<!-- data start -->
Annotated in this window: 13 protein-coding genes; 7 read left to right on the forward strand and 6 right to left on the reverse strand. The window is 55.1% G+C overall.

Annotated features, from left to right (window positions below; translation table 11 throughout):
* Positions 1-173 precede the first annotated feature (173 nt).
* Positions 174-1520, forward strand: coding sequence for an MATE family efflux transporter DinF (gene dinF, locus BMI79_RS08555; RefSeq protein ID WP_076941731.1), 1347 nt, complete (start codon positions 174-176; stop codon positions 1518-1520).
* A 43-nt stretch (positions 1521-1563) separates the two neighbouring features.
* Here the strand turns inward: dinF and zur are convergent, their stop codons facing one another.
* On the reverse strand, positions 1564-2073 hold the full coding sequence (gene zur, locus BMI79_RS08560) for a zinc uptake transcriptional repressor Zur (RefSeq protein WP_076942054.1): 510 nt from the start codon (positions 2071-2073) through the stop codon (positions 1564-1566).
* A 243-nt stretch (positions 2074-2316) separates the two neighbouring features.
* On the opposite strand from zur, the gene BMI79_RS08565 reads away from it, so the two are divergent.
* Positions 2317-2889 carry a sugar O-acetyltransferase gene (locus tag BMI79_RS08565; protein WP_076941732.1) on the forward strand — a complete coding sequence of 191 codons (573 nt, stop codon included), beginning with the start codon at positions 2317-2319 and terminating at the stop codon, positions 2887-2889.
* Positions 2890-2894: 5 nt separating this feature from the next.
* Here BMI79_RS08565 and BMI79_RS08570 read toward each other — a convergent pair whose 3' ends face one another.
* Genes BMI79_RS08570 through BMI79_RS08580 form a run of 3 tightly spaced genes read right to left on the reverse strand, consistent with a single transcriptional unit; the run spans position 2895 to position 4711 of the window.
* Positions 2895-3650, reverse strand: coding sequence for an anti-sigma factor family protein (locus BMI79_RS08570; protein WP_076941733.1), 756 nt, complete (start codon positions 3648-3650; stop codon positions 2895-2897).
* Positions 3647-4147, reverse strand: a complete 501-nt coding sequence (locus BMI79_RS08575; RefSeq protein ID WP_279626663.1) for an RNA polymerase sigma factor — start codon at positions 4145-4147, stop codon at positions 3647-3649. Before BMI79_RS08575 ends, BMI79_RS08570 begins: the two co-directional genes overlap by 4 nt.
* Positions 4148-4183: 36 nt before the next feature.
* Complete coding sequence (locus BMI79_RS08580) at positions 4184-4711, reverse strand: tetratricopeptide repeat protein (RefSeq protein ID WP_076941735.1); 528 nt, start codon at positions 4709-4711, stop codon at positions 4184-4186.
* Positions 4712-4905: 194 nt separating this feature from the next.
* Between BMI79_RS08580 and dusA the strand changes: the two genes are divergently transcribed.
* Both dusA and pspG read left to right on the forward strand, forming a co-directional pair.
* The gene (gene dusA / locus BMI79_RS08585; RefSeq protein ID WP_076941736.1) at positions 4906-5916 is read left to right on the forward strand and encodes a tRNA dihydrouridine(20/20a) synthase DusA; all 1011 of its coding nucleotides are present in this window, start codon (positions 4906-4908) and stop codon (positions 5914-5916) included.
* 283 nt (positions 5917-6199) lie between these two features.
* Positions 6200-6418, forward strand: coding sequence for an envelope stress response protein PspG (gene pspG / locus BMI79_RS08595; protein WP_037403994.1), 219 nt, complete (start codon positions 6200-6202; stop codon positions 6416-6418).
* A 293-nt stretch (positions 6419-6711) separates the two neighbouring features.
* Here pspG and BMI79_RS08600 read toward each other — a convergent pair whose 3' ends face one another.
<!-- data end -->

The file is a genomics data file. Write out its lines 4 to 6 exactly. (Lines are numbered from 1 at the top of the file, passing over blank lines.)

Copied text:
* Positions 174-1520, forward strand: coding sequence for an MATE family efflux transporter DinF (gene dinF, locus BMI79_RS08555; RefSeq protein ID WP_076941731.1), 1347 nt, complete (start codon positions 174-176; stop codon positions 1518-1520).
* A 43-nt stretch (positions 1521-1563) separates the two neighbouring features.
* Here the strand turns inward: dinF and zur are convergent, their stop codons facing one another.